SPENGLER Gold and bonds as options on the
inflation rate By Spengler
Investors generally misunderstand gold. It
is not a hedge against inflation, not, at
least, against the sort of inflation we see in
store prices. This becomes clear when we compare
the gold price to the two components of the
10-year Treasury yield, namely the yield of
inflation-indexed Treasuries (TIPS) vs the
so-called breakeven inflation rate, that is, the
yield difference between ordinary coupon
Treasuries and TIPS.
We observe almost no
relationship between gold and breakeven inflation
expectations embodied in the 10-year yield, but an
relationship between gold and the
inflation-protected Treasury yield.
Exhibit 1: Gold vs 10-year
TIPS (left-hand scale) and 10-year break-even
inflation (right-hand scale), daily
data from February 2, 2006 to February 2, 2012
Source: FRED, World Gold Council.
The r-squared of regression between
gold and TIPS yields during the past five years is
a remarkable 87%. Between gold and breakeven
inflation, it is zero. Nonetheless, economists,
commentators and financial advisers insist on
referring to gold as an inflation hedge.
We find a solution to the puzzle when we
cease to view expectations as a fixed point but
rather as a range of possibilities. Gold is not a
measure of the future price level, but an undated,
out-of-the-money put option on the US dollar's
reserve role. Bonds (especially inflation-indexed)
are an option on prospective inflation.
The fact that the value of both these
forms of optionality is rising tells us that
markets are extremely uncertain as to whether we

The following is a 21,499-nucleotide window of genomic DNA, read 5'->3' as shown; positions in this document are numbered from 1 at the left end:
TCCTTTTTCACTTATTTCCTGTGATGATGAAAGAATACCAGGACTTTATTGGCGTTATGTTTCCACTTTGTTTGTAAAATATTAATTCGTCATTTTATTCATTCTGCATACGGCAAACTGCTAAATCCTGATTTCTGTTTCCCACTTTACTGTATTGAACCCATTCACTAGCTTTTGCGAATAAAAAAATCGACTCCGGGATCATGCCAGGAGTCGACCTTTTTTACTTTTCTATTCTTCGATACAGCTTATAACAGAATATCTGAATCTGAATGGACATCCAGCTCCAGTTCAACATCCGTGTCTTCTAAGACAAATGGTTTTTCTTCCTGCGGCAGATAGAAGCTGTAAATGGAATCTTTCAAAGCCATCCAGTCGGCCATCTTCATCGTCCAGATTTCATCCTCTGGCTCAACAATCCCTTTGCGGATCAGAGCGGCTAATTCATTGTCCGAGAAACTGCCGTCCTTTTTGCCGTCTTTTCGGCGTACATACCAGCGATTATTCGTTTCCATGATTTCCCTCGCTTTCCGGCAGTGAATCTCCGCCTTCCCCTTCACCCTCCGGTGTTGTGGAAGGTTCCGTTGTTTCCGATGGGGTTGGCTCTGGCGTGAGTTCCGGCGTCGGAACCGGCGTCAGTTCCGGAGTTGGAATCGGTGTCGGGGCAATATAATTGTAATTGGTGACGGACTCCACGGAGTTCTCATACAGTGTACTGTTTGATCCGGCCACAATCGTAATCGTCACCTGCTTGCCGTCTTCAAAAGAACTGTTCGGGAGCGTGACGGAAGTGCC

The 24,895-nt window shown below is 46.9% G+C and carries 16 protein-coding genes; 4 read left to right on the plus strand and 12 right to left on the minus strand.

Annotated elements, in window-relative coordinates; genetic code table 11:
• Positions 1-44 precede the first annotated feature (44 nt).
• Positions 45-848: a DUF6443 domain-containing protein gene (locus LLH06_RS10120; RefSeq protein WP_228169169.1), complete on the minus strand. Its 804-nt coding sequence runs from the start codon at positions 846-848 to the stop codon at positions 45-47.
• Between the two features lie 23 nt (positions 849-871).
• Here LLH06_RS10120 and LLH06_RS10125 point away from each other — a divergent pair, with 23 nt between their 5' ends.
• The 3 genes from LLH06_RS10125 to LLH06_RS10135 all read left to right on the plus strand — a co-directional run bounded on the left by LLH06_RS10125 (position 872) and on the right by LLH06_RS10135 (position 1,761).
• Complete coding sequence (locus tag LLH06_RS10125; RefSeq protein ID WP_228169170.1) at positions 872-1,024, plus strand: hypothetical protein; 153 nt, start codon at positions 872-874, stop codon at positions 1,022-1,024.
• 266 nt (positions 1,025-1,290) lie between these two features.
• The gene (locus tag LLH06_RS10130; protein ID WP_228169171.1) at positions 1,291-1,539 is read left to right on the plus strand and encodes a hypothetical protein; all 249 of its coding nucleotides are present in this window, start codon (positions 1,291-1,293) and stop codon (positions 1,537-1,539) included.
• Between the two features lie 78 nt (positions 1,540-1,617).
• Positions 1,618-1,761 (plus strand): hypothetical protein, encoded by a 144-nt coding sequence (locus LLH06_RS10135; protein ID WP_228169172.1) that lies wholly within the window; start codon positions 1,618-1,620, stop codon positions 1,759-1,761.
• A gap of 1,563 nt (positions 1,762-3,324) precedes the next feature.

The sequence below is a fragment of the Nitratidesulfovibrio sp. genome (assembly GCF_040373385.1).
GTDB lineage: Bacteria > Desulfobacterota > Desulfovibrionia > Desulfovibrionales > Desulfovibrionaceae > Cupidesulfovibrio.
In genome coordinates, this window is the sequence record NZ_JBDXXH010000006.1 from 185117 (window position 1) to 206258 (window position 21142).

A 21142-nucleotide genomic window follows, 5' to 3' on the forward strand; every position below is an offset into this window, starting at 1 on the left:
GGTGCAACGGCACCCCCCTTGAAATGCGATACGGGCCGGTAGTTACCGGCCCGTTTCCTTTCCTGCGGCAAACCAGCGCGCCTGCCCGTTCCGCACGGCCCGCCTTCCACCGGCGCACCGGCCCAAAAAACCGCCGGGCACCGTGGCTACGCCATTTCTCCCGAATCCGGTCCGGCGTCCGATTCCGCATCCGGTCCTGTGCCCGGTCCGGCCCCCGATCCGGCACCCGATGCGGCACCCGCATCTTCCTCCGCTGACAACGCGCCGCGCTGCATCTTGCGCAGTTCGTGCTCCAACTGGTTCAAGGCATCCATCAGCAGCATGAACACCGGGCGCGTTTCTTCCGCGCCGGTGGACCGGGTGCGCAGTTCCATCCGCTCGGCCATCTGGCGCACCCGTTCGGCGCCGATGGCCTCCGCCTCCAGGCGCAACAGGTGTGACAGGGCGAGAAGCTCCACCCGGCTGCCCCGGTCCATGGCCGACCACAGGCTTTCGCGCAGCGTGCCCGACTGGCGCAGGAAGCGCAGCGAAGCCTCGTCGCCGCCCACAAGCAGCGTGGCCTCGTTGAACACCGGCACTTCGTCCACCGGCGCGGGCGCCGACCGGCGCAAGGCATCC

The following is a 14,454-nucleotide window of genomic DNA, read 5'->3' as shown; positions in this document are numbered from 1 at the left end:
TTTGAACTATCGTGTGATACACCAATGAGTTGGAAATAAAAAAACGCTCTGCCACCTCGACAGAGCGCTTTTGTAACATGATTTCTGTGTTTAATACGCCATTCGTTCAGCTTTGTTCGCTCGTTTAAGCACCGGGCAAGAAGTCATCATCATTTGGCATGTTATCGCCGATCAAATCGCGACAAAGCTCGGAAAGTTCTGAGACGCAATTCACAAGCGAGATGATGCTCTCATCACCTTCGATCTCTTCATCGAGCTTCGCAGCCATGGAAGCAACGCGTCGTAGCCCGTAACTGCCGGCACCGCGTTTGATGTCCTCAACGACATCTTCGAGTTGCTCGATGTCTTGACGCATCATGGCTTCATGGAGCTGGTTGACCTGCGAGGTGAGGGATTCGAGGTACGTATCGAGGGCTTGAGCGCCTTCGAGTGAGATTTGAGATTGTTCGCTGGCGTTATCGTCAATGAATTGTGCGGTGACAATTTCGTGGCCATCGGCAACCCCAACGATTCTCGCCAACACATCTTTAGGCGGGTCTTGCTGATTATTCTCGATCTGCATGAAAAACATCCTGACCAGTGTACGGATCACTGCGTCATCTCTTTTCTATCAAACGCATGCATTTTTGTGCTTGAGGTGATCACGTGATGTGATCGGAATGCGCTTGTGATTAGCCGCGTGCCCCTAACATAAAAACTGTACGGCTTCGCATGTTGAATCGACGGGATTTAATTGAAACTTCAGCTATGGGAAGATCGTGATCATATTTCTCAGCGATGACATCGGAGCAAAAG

will have inflation or deflation. Investors pay up
for hedges on both. That is the theory; empirical
observation strongly supports the textbook.
The market is suffering from something
like Margaret Dumont's double blood pressure in
the Marx Brothers' classic A Day at the
Races. Fiscal strains in most of the major
industrial countries might lead to inflation on
the Latin American model, or deflation on the
Deflation can arise from
fiscal strains when governments are unable to
borrow and are forced to cut expenditures
drastically, for example, the southern European
countries in the context of the European Union. If
these countries leave the eurozone, revert to
their old national currencies, and turn on the
printing presses, the result could well be
The 10-year inflation-indexed
Treasury pays a negative yield of 40 basis points.
If inflation remains where it is now, investors
get back less principal than they invested. They
are willing to buy into a loss in order to be
insured against an unexpected jump in the
Gold tracks TIPS much more
closely than coupon Treasuries, because it also
represents an option on inflation.
Investors suffer from one-dimensional
thinking; the market is not betting on a specific
score, but rather on the point spread. The risk of
an extreme change in the value of money motivates
investors to pay a negative yield to own TIPS, and
to own a sterile asset in the form of gold.